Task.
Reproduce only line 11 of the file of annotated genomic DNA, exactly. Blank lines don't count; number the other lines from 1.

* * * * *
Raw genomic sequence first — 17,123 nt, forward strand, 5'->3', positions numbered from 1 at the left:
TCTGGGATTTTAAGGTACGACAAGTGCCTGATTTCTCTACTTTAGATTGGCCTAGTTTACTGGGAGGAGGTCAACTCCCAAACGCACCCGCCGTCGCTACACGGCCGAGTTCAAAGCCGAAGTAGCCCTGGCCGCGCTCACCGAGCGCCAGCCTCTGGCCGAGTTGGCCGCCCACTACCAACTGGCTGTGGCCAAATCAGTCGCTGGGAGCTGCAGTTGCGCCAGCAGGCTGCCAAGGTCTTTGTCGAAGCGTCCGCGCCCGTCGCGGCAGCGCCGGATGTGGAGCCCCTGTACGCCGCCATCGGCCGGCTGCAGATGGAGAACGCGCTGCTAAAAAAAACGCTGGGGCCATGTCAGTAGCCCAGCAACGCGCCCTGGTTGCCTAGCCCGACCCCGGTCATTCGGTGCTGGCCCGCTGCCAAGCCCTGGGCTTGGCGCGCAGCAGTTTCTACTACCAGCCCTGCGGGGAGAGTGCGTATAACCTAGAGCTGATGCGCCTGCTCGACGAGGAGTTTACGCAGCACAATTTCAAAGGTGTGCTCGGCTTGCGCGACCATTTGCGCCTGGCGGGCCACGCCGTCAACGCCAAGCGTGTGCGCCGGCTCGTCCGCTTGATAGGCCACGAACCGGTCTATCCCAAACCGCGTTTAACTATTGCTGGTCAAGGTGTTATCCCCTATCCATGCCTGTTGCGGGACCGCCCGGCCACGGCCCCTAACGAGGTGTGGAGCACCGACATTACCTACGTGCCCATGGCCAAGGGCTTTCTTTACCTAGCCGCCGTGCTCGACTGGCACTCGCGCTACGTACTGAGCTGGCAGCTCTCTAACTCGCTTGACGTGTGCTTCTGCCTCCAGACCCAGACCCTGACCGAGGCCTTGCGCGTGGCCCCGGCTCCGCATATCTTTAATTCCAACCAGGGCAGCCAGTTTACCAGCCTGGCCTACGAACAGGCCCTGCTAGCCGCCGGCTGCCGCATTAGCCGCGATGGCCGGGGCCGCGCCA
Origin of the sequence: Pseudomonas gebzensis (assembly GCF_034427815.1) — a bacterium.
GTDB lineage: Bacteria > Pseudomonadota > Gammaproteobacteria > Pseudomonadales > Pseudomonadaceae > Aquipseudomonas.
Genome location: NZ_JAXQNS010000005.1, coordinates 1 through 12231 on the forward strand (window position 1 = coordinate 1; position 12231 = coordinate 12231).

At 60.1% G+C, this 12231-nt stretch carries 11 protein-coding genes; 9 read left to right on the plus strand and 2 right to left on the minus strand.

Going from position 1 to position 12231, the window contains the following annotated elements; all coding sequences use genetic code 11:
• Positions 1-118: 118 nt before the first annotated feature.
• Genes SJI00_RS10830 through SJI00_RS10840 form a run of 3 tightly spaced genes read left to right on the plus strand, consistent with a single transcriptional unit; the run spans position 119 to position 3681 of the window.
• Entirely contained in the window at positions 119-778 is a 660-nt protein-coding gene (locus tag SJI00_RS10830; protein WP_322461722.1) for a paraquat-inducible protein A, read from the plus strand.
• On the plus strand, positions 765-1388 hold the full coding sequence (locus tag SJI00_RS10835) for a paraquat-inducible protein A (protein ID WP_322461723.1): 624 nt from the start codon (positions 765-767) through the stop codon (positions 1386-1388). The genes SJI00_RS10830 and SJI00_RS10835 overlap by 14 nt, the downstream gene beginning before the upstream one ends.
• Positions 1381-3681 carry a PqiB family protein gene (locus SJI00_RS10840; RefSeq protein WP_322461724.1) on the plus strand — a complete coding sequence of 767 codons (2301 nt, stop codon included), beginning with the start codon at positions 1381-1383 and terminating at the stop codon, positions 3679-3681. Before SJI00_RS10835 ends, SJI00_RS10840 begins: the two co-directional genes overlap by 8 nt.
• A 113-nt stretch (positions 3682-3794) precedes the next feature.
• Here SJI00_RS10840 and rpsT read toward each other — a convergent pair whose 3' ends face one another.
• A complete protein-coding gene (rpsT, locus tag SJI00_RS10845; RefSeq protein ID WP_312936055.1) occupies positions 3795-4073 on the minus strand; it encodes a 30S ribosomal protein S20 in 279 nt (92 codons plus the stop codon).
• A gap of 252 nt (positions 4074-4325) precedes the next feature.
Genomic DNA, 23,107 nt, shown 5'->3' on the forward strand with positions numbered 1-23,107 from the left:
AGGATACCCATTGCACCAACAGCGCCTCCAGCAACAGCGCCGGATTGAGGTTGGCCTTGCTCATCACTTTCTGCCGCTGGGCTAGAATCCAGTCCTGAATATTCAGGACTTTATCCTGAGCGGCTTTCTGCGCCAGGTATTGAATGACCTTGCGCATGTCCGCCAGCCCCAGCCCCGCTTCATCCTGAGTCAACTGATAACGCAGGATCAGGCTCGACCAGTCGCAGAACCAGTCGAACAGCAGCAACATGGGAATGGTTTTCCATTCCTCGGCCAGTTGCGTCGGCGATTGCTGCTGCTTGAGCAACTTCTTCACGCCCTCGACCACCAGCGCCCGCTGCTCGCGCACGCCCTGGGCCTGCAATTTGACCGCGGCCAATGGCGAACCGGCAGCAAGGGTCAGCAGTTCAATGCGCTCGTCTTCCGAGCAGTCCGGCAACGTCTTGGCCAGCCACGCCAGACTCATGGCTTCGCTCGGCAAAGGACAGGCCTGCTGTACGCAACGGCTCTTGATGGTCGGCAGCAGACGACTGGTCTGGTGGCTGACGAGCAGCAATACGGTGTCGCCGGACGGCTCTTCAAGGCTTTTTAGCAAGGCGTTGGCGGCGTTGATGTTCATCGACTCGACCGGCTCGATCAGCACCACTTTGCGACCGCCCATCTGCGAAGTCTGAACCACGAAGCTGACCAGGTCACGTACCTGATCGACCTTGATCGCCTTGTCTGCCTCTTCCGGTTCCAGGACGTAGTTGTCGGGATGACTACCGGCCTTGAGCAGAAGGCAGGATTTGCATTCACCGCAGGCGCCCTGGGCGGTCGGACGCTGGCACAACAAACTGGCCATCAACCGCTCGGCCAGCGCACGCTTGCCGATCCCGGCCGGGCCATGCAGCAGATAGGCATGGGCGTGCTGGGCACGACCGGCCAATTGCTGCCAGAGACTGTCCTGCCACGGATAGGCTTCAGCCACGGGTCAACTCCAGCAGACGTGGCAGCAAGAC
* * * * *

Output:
• On the plus strand, positions 765-1388 hold the full coding sequence (locus tag SJI00_RS10835) for a paraquat-inducible protein A (protein ID WP_322461723.1): 624 nt from the start codon (positions 765-767) through the stop codon (positions 1386-1388). The genes SJI00_RS10830 and SJI00_RS10835 overlap by 14 nt, the downstream gene beginning before the upstream one ends.